I should have gone for a job interview this afternoon. I didn’t have one but I should have arranged one as I came out of Collective Hair and Makeup looking like a woman who knew what she wanted, could get anything she pleased and should be running a whole company by herself. Makeup put on well can do that.
Rewind fifteen years ago and I’m watching my sister apply so much black eyeliner she would scare the postman. This is how we learn about makeup, we watch our mums, older sisters, cousins, friends of friends slop foundation on the colour of the ripest oranges and think we look glamorous. Fast forward same fifteen years and I’ve been putting the same makeup on all those years ago whilst listening to Kylie Minogue and eating those same oranges. I have no idea what I’m doing and it shows. So when Collective said “come and have a makeup lesson”, I was terrified and intrigued about the whole secret world that some women live in and some just don’t ever enter into.
Meeting Philippa is a dream. She’s neither terrifying or wearing too much makeup. She looks gorgeous and I want to look just like her. A good start. We chat through what I usually wear (bronzer, mascara, sometimes lipstick) and what I like and wanted to learn (smokey eye) and what I don’t (too much, feeling as thought I’ve got lots on) and work from there. I’m also told that she will do one half of my face and I’LL DO THE OTHER. This could be bad bad bad. But here goes.
Starting with prepping the face first (something I never do) to create a clean clear palette on which to work. It makes sense. You wouldn’t start painting your masterpiece on a dirty canvas and the same goes for the face. A simple primer (feels like you have nothing on) creates a clear base and also works like glue for your makeup, especially good if you’re going out dancing and getting sweaty. It also takes the pigment out of your face and then allows you to put it back in with makeup. Bingo!
Up first: eyes. Primer for the eyes to get started and then start layering. Philippa explains how important brushes are and how to have a few and they also don’t have to be expensive. If you’re adding creme, synthetic brushes work well. Powder; hair brushes. Always have three: 1- colour, 2- defining (little brush) and 3- blending (bigger and keep it relatively clean). For the smokey eye we wanted to create we would be using three colours, light, mid-range and then a darker colour on top. See I sound like an expert already.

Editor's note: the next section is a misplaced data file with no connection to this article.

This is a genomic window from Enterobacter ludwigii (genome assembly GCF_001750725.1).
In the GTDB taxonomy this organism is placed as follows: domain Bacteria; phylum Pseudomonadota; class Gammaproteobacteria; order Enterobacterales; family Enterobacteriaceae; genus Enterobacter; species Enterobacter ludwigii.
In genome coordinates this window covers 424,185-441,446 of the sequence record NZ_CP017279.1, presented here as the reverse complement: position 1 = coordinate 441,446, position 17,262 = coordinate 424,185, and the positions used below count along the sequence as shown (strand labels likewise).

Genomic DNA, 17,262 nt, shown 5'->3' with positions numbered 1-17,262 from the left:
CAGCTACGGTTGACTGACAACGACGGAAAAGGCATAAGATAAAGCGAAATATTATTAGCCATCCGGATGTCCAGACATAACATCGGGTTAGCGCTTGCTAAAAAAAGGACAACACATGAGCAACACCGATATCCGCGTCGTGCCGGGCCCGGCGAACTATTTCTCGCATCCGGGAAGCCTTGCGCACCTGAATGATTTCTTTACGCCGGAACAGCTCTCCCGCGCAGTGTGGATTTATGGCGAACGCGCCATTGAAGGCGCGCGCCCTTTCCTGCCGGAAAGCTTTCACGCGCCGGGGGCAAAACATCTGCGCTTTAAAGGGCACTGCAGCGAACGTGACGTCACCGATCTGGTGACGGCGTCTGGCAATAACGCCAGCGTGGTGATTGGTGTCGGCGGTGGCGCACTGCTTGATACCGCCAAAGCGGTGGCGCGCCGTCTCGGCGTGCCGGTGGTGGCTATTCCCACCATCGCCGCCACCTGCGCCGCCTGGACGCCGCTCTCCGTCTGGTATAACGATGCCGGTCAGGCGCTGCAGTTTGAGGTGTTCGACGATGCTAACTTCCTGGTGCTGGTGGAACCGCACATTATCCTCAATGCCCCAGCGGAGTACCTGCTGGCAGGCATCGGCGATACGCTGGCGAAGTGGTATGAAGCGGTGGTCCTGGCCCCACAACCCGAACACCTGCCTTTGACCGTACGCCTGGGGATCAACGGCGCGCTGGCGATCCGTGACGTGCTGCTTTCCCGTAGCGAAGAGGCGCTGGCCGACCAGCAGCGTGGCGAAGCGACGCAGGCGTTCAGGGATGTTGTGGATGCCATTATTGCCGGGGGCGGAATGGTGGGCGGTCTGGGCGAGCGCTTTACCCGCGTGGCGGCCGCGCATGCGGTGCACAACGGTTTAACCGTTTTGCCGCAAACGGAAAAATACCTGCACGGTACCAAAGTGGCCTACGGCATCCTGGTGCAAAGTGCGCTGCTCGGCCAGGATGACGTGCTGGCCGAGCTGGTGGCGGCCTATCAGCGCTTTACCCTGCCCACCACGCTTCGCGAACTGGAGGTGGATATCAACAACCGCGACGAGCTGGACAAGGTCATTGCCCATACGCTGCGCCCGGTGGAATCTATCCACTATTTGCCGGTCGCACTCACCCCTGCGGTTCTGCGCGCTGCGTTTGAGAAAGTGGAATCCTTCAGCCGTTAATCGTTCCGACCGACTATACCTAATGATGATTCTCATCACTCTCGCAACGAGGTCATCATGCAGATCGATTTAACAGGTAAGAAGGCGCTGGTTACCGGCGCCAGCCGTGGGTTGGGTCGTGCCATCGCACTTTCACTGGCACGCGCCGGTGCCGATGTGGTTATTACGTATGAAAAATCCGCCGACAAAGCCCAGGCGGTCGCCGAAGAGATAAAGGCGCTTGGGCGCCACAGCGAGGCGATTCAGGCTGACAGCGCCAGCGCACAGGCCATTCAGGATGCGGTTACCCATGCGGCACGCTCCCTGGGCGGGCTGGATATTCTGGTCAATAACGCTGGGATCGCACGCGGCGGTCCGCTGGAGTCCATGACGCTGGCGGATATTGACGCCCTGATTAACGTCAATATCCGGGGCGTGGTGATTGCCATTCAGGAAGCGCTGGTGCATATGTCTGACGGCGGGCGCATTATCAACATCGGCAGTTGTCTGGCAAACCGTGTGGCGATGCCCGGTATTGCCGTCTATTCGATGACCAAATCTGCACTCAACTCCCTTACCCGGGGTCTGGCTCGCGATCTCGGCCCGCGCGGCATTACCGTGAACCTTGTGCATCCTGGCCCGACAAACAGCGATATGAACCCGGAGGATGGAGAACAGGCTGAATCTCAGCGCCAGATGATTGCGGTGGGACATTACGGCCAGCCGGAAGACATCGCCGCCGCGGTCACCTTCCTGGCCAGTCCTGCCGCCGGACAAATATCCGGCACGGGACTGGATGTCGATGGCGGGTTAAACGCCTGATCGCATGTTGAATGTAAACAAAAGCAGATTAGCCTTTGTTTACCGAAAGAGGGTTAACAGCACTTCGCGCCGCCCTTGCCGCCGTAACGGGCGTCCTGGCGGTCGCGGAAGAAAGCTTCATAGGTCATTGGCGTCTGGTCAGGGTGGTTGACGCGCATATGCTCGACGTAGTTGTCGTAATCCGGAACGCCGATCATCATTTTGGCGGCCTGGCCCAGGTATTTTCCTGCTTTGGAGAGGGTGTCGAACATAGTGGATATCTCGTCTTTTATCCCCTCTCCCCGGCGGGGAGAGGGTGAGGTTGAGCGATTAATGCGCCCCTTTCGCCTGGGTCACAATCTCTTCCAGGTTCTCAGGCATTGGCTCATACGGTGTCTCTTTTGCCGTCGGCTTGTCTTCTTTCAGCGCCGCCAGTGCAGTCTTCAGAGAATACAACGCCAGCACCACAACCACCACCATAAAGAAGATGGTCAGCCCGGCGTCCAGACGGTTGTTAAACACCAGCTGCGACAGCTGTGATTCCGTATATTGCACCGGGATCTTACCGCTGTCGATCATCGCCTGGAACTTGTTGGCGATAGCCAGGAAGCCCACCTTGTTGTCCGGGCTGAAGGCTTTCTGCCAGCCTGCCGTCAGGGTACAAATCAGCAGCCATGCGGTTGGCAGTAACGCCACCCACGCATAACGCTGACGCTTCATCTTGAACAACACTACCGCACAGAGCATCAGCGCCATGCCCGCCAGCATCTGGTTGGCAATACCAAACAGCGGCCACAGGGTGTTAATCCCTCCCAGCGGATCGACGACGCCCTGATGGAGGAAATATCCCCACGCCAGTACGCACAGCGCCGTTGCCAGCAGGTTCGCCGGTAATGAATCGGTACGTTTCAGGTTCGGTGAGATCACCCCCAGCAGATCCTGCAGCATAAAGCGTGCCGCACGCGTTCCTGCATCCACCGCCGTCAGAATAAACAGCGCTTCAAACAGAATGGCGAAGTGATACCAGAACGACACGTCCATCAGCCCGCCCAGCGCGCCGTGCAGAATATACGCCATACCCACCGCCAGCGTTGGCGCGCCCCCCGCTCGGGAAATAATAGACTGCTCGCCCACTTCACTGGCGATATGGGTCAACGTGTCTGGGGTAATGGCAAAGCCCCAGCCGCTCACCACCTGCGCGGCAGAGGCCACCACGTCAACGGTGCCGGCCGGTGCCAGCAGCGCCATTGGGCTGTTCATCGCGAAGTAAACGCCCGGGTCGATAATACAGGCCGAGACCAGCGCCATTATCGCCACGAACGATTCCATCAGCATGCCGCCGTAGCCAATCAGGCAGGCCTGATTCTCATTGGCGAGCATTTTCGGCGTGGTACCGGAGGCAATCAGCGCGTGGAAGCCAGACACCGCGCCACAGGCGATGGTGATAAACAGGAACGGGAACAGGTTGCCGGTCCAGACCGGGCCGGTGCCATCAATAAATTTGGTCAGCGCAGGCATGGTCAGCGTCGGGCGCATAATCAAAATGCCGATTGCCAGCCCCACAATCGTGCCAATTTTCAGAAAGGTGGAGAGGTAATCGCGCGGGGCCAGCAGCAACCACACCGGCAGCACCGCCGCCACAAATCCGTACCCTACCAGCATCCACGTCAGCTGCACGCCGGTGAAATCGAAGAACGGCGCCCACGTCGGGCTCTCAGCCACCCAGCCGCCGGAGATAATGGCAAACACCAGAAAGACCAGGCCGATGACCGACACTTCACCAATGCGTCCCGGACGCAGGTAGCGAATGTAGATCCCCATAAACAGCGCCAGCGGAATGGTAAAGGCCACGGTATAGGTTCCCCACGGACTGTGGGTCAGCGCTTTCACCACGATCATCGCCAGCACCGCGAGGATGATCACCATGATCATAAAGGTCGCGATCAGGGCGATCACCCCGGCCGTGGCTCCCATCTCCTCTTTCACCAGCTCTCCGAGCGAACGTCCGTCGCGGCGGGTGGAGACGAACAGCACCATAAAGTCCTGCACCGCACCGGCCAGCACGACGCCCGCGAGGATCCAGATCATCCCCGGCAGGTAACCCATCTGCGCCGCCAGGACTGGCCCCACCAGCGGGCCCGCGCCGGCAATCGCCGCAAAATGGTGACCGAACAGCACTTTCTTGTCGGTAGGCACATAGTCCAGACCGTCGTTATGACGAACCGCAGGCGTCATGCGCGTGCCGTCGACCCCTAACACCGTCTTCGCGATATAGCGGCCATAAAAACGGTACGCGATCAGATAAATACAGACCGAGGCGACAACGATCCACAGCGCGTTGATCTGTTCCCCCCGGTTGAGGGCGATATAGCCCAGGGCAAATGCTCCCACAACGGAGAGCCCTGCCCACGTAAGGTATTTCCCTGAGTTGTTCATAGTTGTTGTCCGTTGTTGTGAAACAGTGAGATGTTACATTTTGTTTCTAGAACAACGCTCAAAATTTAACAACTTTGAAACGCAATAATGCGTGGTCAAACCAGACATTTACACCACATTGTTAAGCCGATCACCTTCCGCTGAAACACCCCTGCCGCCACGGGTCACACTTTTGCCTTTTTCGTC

Tip: Primer/ moisturiser can also be used to take off excess if you feel a bit drag queen. So don’t worry about making mistakes. Eyeliner next to line the eye. A simple slanted brush (not liquid which is really hard to get right and you end up looking like a panda) and press it into the lash line. Mascara should be layered and always work up and down to give major coverage. You can add concealer under the eye to lift under the eye and should be a shade lighter than your foundation. My bronzer, which I absolutely love, can be put on in a number three motion. Sweep across the forehead around towards the nose and along the jawline. Always add some to the neck as we don’t usually tan there.
And to finish, fake eyelashes. They make SUCH A DIFFERENCE. Adding volume (yes I said that) and also making your eyes look wider. Boom!
Collective Hair and Makeup offer you the chance to learn as you go i.e. actually putting some of the makeup on yourself, or a complete makeup session where Philippa will do your makeup for a special occasion. Leave about an hour.